Music Reviews

Oct 03 2014
Artist: Luc Ferrari - GOL / Brunhild Meyer-Ferrari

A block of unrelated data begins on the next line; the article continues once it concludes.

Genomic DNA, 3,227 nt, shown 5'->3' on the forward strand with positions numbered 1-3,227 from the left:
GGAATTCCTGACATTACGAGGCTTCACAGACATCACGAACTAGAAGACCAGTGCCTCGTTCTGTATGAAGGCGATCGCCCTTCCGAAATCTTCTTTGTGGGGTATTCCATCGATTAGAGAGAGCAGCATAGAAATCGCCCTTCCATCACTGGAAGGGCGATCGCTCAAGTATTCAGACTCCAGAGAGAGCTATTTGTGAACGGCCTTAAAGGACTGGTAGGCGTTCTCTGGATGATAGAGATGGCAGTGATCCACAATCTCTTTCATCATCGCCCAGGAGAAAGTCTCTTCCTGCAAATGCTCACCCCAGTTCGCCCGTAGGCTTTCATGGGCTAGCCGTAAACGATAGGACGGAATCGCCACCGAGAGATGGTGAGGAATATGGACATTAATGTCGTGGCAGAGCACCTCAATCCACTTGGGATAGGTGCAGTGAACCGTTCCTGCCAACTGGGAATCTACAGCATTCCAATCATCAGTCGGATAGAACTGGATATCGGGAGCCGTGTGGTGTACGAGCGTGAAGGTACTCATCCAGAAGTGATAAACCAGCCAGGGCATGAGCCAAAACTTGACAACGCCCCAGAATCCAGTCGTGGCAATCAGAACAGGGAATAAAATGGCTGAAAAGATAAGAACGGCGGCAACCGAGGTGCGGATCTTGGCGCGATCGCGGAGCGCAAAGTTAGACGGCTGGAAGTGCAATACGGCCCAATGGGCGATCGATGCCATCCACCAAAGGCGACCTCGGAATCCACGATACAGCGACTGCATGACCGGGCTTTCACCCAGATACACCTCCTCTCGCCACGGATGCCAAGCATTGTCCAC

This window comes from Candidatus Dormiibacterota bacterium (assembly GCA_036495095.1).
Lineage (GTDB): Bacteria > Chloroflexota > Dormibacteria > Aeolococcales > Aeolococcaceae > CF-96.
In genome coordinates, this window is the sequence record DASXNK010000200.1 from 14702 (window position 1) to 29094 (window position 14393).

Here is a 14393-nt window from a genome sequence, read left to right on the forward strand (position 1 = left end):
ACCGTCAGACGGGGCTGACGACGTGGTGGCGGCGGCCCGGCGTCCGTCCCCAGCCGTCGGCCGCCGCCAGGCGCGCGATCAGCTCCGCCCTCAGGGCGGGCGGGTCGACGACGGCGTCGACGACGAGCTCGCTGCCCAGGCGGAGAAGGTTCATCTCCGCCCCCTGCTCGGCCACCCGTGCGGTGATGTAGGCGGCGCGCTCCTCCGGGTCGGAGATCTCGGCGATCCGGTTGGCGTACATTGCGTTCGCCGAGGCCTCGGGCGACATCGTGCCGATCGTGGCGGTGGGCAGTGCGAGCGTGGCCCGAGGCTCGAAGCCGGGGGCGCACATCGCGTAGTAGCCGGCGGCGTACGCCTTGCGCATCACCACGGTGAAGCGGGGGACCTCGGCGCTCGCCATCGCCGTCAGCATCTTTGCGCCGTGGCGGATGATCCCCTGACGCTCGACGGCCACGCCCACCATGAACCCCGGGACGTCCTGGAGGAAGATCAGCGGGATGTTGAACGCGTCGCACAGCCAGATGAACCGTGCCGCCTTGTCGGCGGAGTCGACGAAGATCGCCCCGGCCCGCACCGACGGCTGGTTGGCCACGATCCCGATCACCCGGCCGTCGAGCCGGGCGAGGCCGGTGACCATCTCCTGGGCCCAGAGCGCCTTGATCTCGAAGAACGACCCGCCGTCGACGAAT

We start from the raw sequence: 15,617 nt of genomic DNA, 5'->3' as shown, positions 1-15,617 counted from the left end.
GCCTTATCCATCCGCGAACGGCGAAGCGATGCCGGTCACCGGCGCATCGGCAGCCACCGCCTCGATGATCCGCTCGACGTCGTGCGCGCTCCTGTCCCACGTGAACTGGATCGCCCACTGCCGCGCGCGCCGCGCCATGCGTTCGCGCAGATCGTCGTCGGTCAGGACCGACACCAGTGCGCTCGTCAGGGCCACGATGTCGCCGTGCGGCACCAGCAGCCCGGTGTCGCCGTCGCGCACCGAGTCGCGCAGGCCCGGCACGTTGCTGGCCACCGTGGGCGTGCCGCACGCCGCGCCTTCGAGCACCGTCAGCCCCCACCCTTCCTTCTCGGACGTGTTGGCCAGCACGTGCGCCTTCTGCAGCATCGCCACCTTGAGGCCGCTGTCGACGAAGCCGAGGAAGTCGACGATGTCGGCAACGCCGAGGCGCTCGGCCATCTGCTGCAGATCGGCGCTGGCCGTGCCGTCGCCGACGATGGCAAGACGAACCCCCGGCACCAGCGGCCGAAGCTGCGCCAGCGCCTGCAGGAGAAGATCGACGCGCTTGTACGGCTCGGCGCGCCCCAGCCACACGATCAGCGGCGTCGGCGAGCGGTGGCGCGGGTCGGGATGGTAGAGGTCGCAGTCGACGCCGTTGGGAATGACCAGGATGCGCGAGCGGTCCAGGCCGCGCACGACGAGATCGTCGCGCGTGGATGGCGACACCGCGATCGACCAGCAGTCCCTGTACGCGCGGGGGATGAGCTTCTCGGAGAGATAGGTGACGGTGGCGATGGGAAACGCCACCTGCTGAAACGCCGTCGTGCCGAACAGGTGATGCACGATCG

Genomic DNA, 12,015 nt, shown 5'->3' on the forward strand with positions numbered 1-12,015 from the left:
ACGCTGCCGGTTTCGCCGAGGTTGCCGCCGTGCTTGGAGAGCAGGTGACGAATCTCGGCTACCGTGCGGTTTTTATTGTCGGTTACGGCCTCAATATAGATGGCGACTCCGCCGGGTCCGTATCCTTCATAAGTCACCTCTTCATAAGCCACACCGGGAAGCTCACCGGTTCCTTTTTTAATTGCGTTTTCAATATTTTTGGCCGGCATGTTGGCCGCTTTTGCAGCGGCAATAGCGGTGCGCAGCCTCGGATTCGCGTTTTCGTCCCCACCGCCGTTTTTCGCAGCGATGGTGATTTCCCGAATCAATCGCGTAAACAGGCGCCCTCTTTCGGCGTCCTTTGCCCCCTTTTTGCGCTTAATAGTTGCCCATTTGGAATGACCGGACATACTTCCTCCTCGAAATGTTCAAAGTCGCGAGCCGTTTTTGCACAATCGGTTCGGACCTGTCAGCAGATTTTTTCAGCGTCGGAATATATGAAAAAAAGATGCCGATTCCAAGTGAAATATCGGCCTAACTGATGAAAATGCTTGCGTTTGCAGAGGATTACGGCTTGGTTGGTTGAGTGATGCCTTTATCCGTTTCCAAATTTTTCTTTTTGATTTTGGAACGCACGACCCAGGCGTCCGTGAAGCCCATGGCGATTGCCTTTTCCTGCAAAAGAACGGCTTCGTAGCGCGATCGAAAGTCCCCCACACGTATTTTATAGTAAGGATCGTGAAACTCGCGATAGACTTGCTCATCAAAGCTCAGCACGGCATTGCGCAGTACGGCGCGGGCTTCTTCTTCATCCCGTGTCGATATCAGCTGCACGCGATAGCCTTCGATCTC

Title: Tautologos III / Havresac
Format: CD
Label: Éditions Piednu (@)
Distributor: metamkine